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Top banker and former Minister sentenced to jail

Atualizado: 7 de jun.

A poster in Lisbon depicting the masked face of Ricardo Salgado reads: ‘It’s hard to be a banker nowadays’ © AFP

Ricardo Espírito Santo Salgado, who between 1991 and 2014 was the chief executive of Banco Espírito Santo (BES), Portugal most important banking dynasty, has been sentenced to six years and three months in prison in the so-called ‘EDP Case’ trial.

The panel of judges, chaired by magistrate Ana Paula Rosa from Lisbon’s Central Criminal Court, also sentenced Portugal’s former Economy Minister Manuel Pinho and his wife, Alexandra Pinho, to 10 years and four-year, eight-month in jail, respectively.

The court proved the existence of a corruptive pact between Manuel Pinho and Ricardo Salgado between 2005 and 2009, with a view to defending and promoting the interests of the Espírito Santo Group (GES) while the former was in government.

In an abridged reading of the 700-page judgement, the presiding judge also stressed that Manuel Pinho and Alexandra Pinho received around €4.9 million as part of the quid pro quo established in this agreement.

Manuel Pinho, who has been under house arrest since December 2021, was accused of passive corruption for an illegal act, passive corruption, money laundering and tax fraud.

His wife, Alexandra Pinho, was charged with money laundering and tax fraud – in material co-authorship with her husband – while former banker Ricardo Salgado was charged with active corruption for an unlawful act, active corruption and money laundering.

The defendents will appeal their sentences.

What is the EDP case about?

The EDP scandal involving banker Ricardo Salgado and former minister Manuel Pinho revolves around allegations of corruption, bribery, and illicit payments. At the core of the investigation are claims that Salgado, while leading Banco Espírito Santo (BES), made illegal payments to Pinho in exchange for political favors benefiting the energy company Energias de Portugal (EDP).

Here are the key details of the case:

  1. Bribery Allegations: Ricardo Salgado is accused of making substantial payments to Manuel Pinho during and after his tenure as Portugal's Minister of Economy (2005-2009). These payments are believed to have been made to secure favorable decisions for EDP, particularly concerning regulatory and policy measures that would benefit the company.

  2. Financial Transfers: It is alleged that Pinho received funds through offshore accounts and other indirect means to conceal the transactions. These payments reportedly continued even after Pinho left his ministerial position, raising suspicions of continued influence peddling.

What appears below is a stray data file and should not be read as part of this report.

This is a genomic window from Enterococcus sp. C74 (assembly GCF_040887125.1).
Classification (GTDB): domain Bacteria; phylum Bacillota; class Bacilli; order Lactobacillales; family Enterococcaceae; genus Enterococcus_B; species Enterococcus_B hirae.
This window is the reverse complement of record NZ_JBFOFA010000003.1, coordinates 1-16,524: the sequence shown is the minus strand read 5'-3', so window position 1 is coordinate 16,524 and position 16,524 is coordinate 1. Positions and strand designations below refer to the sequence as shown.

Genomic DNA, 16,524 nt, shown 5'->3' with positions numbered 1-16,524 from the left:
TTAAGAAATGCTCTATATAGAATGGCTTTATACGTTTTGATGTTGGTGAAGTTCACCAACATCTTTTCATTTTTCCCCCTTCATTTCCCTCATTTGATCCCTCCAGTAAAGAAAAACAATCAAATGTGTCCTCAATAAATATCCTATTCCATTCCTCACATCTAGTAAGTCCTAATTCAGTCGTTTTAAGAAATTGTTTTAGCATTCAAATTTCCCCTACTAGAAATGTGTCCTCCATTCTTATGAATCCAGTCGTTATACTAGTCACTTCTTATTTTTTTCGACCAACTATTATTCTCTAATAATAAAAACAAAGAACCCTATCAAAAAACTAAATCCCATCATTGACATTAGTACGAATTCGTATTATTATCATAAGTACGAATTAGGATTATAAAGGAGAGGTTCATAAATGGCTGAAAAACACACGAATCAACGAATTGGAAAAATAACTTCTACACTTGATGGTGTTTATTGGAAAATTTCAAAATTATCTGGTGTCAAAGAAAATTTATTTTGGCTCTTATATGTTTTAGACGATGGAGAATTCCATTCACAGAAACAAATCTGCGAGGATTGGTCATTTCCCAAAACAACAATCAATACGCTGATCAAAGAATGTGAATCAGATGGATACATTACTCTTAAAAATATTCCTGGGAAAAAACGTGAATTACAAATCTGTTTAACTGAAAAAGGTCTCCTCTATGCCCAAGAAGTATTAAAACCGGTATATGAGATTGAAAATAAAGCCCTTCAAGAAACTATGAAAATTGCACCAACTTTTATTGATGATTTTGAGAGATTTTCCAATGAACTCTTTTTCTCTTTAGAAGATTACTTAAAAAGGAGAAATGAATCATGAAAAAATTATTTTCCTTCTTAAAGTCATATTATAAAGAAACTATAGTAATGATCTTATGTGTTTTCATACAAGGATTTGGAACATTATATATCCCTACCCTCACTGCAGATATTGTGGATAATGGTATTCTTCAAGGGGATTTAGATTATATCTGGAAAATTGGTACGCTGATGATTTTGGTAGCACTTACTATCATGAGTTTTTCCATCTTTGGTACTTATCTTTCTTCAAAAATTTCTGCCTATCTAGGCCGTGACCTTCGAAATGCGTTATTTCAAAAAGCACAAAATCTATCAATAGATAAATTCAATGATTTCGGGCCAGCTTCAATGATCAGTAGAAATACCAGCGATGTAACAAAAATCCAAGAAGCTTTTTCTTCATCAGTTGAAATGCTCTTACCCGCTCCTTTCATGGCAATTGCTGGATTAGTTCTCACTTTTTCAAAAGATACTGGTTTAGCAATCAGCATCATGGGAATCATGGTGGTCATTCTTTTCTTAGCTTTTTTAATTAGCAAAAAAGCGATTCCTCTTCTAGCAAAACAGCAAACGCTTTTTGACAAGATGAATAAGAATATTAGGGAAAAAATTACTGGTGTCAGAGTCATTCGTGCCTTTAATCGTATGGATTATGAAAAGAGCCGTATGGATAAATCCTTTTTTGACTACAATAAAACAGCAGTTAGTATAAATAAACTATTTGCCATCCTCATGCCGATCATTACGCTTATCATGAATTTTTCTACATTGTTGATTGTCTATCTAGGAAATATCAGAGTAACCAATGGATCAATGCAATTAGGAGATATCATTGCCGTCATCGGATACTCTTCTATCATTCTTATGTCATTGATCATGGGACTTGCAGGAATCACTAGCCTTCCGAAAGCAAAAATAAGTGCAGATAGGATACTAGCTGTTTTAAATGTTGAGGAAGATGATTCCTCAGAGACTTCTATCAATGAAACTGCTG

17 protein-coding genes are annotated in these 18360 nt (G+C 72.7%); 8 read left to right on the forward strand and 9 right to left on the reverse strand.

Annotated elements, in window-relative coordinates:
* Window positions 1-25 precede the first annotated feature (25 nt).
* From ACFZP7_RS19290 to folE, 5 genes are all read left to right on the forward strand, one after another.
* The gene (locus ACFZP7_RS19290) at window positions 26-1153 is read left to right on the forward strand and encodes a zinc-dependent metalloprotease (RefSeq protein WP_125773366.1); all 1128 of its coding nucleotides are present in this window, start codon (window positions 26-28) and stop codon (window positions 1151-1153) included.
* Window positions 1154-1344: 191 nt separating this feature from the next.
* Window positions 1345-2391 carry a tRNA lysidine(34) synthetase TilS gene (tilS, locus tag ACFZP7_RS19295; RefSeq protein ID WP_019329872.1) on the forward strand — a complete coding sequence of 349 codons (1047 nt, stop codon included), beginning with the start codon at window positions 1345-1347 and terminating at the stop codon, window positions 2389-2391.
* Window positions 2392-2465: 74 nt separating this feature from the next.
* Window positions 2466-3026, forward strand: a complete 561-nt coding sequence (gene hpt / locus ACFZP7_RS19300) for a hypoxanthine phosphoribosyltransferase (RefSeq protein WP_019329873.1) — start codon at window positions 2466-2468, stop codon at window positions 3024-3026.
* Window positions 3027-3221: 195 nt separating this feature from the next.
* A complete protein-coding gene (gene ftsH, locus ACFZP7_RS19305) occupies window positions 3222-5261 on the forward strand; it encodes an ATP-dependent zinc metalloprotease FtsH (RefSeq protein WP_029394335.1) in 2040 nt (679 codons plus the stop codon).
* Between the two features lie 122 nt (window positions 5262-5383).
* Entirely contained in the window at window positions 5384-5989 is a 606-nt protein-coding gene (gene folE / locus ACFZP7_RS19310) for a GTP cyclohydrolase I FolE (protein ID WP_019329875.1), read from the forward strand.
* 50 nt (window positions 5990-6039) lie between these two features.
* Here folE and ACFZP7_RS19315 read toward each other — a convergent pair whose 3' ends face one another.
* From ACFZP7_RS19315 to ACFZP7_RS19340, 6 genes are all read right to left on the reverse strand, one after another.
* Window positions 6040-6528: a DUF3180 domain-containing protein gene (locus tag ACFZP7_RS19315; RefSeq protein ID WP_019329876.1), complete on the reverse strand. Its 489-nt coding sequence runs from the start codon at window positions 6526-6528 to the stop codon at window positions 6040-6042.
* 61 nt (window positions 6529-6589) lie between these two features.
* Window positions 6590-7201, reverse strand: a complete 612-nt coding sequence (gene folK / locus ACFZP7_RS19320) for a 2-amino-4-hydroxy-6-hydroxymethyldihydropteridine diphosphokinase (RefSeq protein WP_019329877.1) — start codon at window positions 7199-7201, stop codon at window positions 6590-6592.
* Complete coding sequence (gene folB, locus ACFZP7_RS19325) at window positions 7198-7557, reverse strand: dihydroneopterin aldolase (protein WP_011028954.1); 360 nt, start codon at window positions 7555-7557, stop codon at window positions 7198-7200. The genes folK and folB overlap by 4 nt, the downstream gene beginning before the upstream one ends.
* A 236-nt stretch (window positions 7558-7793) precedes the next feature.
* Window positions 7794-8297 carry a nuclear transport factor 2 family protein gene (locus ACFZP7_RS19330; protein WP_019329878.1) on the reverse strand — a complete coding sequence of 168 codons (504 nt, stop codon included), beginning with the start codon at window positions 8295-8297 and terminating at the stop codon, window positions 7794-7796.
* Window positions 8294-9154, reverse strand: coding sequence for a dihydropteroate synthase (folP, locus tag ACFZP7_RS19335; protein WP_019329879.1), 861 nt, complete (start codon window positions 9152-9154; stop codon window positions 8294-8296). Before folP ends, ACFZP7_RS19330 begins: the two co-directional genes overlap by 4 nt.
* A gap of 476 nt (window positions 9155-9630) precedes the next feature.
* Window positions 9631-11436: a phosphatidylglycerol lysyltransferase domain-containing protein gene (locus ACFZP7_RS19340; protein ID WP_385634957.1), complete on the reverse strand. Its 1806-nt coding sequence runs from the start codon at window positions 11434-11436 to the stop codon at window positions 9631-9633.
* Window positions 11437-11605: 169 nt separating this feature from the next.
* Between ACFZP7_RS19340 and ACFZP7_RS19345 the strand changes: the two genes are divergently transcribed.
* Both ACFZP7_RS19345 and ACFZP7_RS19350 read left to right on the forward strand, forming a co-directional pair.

3. Policy Decisions: During Pinho's term as Minister of Economy, several policy decisions and regulatory changes were made that were advantageous to EDP. Investigators are probing whether these decisions were influenced by the payments from Salgado, thus constituting acts of corruption and abuse of power.

  4. Broader Implications: The scandal has broader implications for the intersection of politics and business in Portugal. It highlights concerns about the influence of powerful financial figures like Salgado on political decision-making processes and the potential for systemic corruption.

The investigation is part of a wider effort by Portuguese authorities to address corruption and financial misconduct, following the collapse of BES and the various illegal activities associated with its leadership. Both Salgado and Pinho have faced legal scrutiny and public condemnation as the case unfolds, shedding light on the corrupt practices that have undermined trust in Portugal's political and financial institutions.

Who is Ricardo Salgado?

Portuguese banker Ricardo Salgado earned the moniker "the owner of all this" due to his immense influence and power within Portugal's financial and political spheres. As the head of Banco Espírito Santo (BES), one of Portugal's largest and most significant banks, Salgado wielded substantial control over the country's economy.

His influence extended beyond banking, as BES was involved in various sectors, including media, real estate, and energy. This vast network of interests and the ability to make significant decisions impacting multiple industries contributed to the perception of Salgado as a dominant figure in Portuguese society.

Furthermore, Salgado's connections with prominent political figures and his role in major financial decisions gave him a reputation for being an almost omnipotent force within the country.

The phrase "the owner of all this" encapsulates the idea that Salgado had a hand in nearly every aspect of Portuguese business and politics. However, his fall from grace was dramatic, as he faced numerous legal issues related to financial irregularities and corruption, culminating in the collapse of BES in 2014.

This downfall highlighted the risks and consequences of concentrated power within a single individual and institution.

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